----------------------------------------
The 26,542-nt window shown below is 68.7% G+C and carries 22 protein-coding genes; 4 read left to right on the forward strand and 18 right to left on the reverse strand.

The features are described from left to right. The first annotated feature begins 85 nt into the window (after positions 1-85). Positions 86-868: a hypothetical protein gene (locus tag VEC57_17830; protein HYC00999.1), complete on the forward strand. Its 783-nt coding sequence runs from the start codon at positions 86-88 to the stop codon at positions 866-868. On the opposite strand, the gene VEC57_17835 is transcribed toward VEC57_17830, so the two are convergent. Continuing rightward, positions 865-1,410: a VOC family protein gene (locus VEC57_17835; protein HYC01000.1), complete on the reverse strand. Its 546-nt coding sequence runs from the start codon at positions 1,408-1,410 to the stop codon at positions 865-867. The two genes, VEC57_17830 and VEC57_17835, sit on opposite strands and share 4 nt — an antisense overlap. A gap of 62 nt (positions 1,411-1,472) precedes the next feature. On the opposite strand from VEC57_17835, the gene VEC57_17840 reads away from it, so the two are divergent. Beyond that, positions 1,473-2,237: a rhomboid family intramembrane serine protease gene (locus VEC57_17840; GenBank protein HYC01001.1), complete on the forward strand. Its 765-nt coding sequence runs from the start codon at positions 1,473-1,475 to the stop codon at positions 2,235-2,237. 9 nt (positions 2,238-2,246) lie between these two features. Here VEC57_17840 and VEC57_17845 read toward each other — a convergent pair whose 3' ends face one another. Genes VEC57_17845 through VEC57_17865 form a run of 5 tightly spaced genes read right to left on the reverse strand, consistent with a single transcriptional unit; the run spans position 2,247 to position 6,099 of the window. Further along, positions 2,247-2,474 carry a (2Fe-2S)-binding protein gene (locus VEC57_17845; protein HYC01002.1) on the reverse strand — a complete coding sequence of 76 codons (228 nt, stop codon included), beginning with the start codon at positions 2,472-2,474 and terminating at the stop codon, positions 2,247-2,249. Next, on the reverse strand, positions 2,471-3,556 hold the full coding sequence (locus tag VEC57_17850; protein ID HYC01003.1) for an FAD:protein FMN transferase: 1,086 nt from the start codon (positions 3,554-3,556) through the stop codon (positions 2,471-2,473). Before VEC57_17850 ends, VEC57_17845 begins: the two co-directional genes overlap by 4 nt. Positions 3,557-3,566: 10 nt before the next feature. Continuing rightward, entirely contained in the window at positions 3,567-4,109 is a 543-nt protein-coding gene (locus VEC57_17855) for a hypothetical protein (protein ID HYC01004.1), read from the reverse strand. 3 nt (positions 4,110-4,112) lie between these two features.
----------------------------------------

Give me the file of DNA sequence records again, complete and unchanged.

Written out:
The 26,542-nt window shown below is 68.7% G+C and carries 22 protein-coding genes; 4 read left to right on the forward strand and 18 right to left on the reverse strand.

The features are described from left to right. The first annotated feature begins 85 nt into the window (after positions 1-85). Positions 86-868: a hypothetical protein gene (locus tag VEC57_17830; protein HYC00999.1), complete on the forward strand. Its 783-nt coding sequence runs from the start codon at positions 86-88 to the stop codon at positions 866-868. On the opposite strand, the gene VEC57_17835 is transcribed toward VEC57_17830, so the two are convergent. Continuing rightward, positions 865-1,410: a VOC family protein gene (locus VEC57_17835; protein HYC01000.1), complete on the reverse strand. Its 546-nt coding sequence runs from the start codon at positions 1,408-1,410 to the stop codon at positions 865-867. The two genes, VEC57_17830 and VEC57_17835, sit on opposite strands and share 4 nt — an antisense overlap. A gap of 62 nt (positions 1,411-1,472) precedes the next feature. On the opposite strand from VEC57_17835, the gene VEC57_17840 reads away from it, so the two are divergent. Beyond that, positions 1,473-2,237: a rhomboid family intramembrane serine protease gene (locus VEC57_17840; GenBank protein HYC01001.1), complete on the forward strand. Its 765-nt coding sequence runs from the start codon at positions 1,473-1,475 to the stop codon at positions 2,235-2,237. 9 nt (positions 2,238-2,246) lie between these two features. Here VEC57_17840 and VEC57_17845 read toward each other — a convergent pair whose 3' ends face one another. Genes VEC57_17845 through VEC57_17865 form a run of 5 tightly spaced genes read right to left on the reverse strand, consistent with a single transcriptional unit; the run spans position 2,247 to position 6,099 of the window. Further along, positions 2,247-2,474 carry a (2Fe-2S)-binding protein gene (locus VEC57_17845; protein HYC01002.1) on the reverse strand — a complete coding sequence of 76 codons (228 nt, stop codon included), beginning with the start codon at positions 2,472-2,474 and terminating at the stop codon, positions 2,247-2,249. Next, on the reverse strand, positions 2,471-3,556 hold the full coding sequence (locus tag VEC57_17850; protein ID HYC01003.1) for an FAD:protein FMN transferase: 1,086 nt from the start codon (positions 3,554-3,556) through the stop codon (positions 2,471-2,473). Before VEC57_17850 ends, VEC57_17845 begins: the two co-directional genes overlap by 4 nt. Positions 3,557-3,566: 10 nt before the next feature. Continuing rightward, entirely contained in the window at positions 3,567-4,109 is a 543-nt protein-coding gene (locus VEC57_17855) for a hypothetical protein (protein ID HYC01004.1), read from the reverse strand. 3 nt (positions 4,110-4,112) lie between these two features.